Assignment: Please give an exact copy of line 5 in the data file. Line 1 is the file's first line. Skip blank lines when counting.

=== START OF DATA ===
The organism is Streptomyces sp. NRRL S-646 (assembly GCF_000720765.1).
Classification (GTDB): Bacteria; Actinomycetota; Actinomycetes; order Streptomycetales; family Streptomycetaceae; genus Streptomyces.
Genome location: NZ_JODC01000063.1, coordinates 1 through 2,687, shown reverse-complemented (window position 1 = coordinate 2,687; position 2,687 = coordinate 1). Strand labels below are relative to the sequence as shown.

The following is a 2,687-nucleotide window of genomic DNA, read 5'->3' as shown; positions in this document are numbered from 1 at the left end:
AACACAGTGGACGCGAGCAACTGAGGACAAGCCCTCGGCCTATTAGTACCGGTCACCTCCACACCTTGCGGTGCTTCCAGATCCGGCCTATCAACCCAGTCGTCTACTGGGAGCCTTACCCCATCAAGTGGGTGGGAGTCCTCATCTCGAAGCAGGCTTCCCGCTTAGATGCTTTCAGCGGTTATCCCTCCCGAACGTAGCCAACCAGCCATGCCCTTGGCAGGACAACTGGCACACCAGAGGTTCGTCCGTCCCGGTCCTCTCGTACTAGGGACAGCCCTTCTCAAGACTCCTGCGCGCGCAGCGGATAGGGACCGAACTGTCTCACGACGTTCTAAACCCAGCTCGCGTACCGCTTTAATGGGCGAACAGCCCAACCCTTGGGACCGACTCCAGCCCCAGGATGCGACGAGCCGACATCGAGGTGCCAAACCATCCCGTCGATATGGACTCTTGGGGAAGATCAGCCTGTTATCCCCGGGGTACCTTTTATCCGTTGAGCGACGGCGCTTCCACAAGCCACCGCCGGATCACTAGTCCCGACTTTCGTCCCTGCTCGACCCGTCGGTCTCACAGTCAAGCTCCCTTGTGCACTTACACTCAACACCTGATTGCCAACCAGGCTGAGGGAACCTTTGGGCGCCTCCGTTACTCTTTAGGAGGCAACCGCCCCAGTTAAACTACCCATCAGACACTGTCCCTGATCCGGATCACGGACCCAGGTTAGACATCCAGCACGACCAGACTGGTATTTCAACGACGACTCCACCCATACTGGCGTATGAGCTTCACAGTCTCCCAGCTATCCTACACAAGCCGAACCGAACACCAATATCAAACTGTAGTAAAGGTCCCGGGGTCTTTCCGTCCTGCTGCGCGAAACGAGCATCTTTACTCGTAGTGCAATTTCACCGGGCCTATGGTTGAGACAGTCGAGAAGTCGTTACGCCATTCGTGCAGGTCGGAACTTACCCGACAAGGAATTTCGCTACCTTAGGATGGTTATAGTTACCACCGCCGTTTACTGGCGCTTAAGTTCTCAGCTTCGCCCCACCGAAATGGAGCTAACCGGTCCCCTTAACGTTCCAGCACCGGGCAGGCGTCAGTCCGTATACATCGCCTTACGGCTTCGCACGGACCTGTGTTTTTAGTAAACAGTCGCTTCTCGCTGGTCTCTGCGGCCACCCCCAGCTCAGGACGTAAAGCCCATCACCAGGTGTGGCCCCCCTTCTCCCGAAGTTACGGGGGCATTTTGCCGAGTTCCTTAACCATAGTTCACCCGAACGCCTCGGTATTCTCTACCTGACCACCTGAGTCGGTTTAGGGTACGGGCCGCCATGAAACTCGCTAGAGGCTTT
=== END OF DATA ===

AACACAGTGGACGCGAGCAACTGAGGACAAGCCCTCGGCCTATTAGTACCGGTCACCTCCACACCTTGCGGTGCTTCCAGATCCGGCCTATCAACCCAGTCGTCTACTGGGAGCCTTACCCCATCAAGTGGGTGGGAGTCCTCATCTCGAAGCAGGCTTCCCGCTTAGATGCTTTCAGCGGTTATCCCTCCCGAACGTAGCCAACCAGCCATGCCCTTGGCAGGACAACTGGCACACCAGAGGTTCGTCCGTCCCGGTCCTCTCGTACTAGGGACAGCCCTTCTCAAGACTCCTGCGCGCGCAGCGGATAGGGACCGAACTGTCTCACGACGTTCTAAACCCAGCTCGCGTACCGCTTTAATGGGCGAACAGCCCAACCCTTGGGACCGACTCCAGCCCCAGGATGCGACGAGCCGACATCGAGGTGCCAAACCATCCCGTCGATATGGACTCTTGGGGAAGATCAGCCTGTTATCCCCGGGGTACCTTTTATCCGTTGAGCGACGGCGCTTCCACAAGCCACCGCCGGATCACTAGTCCCGACTTTCGTCCCTGCTCGACCCGTCGGTCTCACAGTCAAGCTCCCTTGTGCACTTACACTCAACACCTGATTGCCAACCAGGCTGAGGGAACCTTTGGGCGCCTCCGTTACTCTTTAGGAGGCAACCGCCCCAGTTAAACTACCCATCAGACACTGTCCCTGATCCGGATCACGGACCCAGGTTAGACATCCAGCACGACCAGACTGGTATTTCAACGACGACTCCACCCATACTGGCGTATGAGCTTCACAGTCTCCCAGCTATCCTACACAAGCCGAACCGAACACCAATATCAAACTGTAGTAAAGGTCCCGGGGTCTTTCCGTCCTGCTGCGCGAAACGAGCATCTTTACTCGTAGTGCAATTTCACCGGGCCTATGGTTGAGACAGTCGAGAAGTCGTTACGCCATTCGTGCAGGTCGGAACTTACCCGACAAGGAATTTCGCTACCTTAGGATGGTTATAGTTACCACCGCCGTTTACTGGCGCTTAAGTTCTCAGCTTCGCCCCACCGAAATGGAGCTAACCGGTCCCCTTAACGTTCCAGCACCGGGCAGGCGTCAGTCCGTATACATCGCCTTACGGCTTCGCACGGACCTGTGTTTTTAGTAAACAGTCGCTTCTCGCTGGTCTCTGCGGCCACCCCCAGCTCAGGACGTAAAGCCCATCACCAGGTGTGGCCCCCCTTCTCCCGAAGTTACGGGGGCATTTTGCCGAGTTCCTTAACCATAGTTCACCCGAACGCCTCGGTATTCTCTACCTGACCACCTGAGTCGGTTTAGGGTACGGGCCGCCATGAAACTCGCTAGAGGCTTT